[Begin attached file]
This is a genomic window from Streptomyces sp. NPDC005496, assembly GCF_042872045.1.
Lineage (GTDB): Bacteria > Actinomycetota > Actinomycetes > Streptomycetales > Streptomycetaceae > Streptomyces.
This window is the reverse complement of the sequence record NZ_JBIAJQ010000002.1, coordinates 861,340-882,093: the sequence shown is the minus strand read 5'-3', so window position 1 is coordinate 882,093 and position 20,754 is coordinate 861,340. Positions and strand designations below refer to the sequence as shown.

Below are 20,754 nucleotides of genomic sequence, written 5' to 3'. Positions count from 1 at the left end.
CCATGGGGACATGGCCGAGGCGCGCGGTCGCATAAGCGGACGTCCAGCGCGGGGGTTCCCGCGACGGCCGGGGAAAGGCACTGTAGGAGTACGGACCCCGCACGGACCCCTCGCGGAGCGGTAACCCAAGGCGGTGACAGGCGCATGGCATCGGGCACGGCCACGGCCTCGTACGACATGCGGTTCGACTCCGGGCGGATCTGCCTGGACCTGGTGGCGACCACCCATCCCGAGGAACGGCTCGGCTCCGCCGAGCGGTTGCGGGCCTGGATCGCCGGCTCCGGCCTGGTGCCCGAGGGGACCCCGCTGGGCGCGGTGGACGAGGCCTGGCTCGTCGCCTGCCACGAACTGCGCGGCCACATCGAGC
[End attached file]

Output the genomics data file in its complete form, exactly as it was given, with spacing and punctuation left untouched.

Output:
This is a genomic window from Streptomyces sp. NPDC005496, assembly GCF_042872045.1.
Lineage (GTDB): Bacteria > Actinomycetota > Actinomycetes > Streptomycetales > Streptomycetaceae > Streptomyces.
This window is the reverse complement of the sequence record NZ_JBIAJQ010000002.1, coordinates 861,340-882,093: the sequence shown is the minus strand read 5'-3', so window position 1 is coordinate 882,093 and position 20,754 is coordinate 861,340. Positions and strand designations below refer to the sequence as shown.

Below are 20,754 nucleotides of genomic sequence, written 5' to 3'. Positions count from 1 at the left end.
CCATGGGGACATGGCCGAGGCGCGCGGTCGCATAAGCGGACGTCCAGCGCGGGGGTTCCCGCGACGGCCGGGGAAAGGCACTGTAGGAGTACGGACCCCGCACGGACCCCTCGCGGAGCGGTAACCCAAGGCGGTGACAGGCGCATGGCATCGGGCACGGCCACGGCCTCGTACGACATGCGGTTCGACTCCGGGCGGATCTGCCTGGACCTGGTGGCGACCACCCATCCCGAGGAACGGCTCGGCTCCGCCGAGCGGTTGCGGGCCTGGATCGCCGGCTCCGGCCTGGTGCCCGAGGGGACCCCGCTGGGCGCGGTGGACGAGGCCTGGCTCGTCGCCTGCCACGAACTGCGCGGCCACATCGAGC